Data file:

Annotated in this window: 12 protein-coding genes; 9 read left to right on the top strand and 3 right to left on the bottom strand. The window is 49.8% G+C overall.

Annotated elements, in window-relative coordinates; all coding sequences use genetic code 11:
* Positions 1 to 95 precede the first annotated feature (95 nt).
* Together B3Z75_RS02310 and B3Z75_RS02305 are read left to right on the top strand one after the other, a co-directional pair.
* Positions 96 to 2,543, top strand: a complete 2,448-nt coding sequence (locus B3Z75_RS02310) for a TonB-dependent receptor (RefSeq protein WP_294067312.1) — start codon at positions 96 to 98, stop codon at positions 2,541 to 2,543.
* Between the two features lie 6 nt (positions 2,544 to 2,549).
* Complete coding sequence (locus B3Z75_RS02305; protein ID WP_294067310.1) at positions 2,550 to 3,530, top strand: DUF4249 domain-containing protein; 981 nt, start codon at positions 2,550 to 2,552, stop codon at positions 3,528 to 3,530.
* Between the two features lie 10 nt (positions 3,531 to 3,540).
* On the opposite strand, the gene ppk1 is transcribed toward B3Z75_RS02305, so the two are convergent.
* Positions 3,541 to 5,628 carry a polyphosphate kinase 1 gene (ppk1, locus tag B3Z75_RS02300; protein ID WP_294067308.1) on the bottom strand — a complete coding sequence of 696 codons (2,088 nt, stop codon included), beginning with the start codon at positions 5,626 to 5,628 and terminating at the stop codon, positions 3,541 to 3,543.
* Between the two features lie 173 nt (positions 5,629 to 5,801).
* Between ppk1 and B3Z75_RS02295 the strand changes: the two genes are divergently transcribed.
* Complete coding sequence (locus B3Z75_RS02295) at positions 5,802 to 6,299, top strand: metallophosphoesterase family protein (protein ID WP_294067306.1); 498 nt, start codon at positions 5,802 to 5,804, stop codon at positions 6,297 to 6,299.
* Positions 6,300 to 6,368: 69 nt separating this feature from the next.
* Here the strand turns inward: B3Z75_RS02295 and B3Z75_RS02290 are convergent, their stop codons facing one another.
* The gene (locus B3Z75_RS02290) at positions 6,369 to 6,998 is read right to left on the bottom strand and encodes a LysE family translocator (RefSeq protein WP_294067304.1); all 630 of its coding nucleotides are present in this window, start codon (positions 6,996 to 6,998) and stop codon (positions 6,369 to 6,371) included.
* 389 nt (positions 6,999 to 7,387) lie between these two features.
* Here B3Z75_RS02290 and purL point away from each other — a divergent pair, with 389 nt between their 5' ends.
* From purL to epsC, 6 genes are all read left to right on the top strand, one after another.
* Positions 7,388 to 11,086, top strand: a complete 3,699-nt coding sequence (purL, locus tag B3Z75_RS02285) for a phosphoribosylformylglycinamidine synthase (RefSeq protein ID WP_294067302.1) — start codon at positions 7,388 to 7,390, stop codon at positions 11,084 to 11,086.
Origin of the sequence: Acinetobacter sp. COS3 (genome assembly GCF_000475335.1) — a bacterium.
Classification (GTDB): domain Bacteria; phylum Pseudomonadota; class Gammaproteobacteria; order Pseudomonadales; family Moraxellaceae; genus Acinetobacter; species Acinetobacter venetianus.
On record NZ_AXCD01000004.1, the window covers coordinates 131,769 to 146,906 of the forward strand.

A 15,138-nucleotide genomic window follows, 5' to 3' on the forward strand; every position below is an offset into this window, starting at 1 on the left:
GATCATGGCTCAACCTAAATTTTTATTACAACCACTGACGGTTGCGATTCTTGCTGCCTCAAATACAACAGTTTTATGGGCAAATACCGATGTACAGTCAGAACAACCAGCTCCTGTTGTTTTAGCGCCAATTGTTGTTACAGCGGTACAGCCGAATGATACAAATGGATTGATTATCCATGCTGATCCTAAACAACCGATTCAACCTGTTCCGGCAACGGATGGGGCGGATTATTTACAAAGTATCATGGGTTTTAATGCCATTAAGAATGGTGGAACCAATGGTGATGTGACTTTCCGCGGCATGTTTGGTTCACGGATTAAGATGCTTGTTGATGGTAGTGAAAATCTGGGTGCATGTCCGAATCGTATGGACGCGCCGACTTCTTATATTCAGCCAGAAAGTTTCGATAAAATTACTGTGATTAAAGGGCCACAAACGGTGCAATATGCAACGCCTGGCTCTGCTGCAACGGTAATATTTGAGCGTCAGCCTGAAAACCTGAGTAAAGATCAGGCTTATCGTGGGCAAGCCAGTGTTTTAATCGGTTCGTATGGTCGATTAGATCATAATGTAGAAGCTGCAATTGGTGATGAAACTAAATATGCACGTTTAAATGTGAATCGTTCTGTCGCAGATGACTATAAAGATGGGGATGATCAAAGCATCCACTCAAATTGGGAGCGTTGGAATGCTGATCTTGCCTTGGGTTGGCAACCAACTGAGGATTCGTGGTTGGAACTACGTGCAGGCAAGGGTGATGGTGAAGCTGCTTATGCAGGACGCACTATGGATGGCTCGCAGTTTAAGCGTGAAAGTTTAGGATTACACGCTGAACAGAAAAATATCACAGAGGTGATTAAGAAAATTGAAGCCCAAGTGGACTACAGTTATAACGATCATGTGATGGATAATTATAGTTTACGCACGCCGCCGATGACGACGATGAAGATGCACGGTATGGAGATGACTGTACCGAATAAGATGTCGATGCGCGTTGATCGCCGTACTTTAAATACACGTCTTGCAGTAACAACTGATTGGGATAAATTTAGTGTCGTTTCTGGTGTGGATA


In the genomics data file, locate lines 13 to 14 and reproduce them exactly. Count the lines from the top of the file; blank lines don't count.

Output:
* Complete coding sequence (locus B3Z75_RS02295) at positions 5,802 to 6,299, top strand: metallophosphoesterase family protein (protein ID WP_294067306.1); 498 nt, start codon at positions 5,802 to 5,804, stop codon at positions 6,297 to 6,299.
* Positions 6,300 to 6,368: 69 nt separating this feature from the next.